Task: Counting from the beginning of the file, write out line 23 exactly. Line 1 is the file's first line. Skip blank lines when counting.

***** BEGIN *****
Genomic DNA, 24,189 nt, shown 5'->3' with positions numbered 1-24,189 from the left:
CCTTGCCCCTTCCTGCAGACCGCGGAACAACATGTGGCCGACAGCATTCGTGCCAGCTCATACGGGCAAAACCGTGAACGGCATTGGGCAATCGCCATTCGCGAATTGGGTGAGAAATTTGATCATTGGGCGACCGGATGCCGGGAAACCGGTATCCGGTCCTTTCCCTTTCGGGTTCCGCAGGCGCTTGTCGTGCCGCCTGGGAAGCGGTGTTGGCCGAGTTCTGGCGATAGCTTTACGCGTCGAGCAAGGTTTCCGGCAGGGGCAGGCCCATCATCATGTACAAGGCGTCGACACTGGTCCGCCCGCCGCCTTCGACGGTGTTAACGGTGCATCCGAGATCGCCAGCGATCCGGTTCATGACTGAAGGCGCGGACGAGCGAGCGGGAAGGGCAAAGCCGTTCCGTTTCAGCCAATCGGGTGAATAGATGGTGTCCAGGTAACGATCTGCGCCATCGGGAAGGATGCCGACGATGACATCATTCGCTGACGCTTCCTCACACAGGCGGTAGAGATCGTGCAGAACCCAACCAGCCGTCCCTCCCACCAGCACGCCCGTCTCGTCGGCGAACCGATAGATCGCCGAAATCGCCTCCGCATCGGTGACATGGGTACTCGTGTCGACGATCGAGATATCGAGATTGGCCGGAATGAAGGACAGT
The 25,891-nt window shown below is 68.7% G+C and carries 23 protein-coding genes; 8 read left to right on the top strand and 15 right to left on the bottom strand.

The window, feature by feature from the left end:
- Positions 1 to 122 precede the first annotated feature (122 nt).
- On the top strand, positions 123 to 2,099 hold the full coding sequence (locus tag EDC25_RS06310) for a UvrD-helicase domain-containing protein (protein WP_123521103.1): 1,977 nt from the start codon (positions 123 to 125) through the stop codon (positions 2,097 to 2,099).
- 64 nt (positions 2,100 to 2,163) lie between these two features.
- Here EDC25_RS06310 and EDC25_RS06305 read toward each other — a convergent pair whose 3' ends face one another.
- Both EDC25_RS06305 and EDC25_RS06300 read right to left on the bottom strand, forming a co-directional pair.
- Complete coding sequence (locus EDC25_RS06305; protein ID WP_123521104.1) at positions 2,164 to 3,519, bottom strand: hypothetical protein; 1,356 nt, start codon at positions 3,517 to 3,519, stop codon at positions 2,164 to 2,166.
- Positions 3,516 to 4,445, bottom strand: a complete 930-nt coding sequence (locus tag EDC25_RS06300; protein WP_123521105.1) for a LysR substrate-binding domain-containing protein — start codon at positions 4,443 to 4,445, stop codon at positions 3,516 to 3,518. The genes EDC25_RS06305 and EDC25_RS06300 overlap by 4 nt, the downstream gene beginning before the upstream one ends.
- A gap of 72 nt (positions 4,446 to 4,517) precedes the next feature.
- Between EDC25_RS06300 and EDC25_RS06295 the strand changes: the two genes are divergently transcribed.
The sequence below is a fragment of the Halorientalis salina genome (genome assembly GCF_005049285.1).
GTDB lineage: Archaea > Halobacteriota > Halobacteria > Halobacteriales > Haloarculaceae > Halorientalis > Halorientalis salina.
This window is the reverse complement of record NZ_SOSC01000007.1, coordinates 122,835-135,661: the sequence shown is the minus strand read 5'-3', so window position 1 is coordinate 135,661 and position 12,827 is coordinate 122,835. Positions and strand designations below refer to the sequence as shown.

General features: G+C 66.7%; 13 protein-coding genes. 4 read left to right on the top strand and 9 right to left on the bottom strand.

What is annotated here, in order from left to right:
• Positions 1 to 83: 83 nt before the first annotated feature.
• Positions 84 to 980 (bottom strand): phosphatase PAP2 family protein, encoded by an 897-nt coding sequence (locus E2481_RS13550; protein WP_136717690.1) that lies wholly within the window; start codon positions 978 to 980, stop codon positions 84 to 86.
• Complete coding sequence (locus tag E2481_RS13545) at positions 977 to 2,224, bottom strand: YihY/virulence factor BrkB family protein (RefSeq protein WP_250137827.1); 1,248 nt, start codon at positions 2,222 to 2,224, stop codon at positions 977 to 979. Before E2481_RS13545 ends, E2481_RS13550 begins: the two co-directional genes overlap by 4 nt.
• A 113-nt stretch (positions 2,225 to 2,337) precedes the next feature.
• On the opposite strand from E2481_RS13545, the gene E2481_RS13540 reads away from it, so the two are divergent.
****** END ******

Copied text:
• On the opposite strand from E2481_RS13545, the gene E2481_RS13540 reads away from it, so the two are divergent.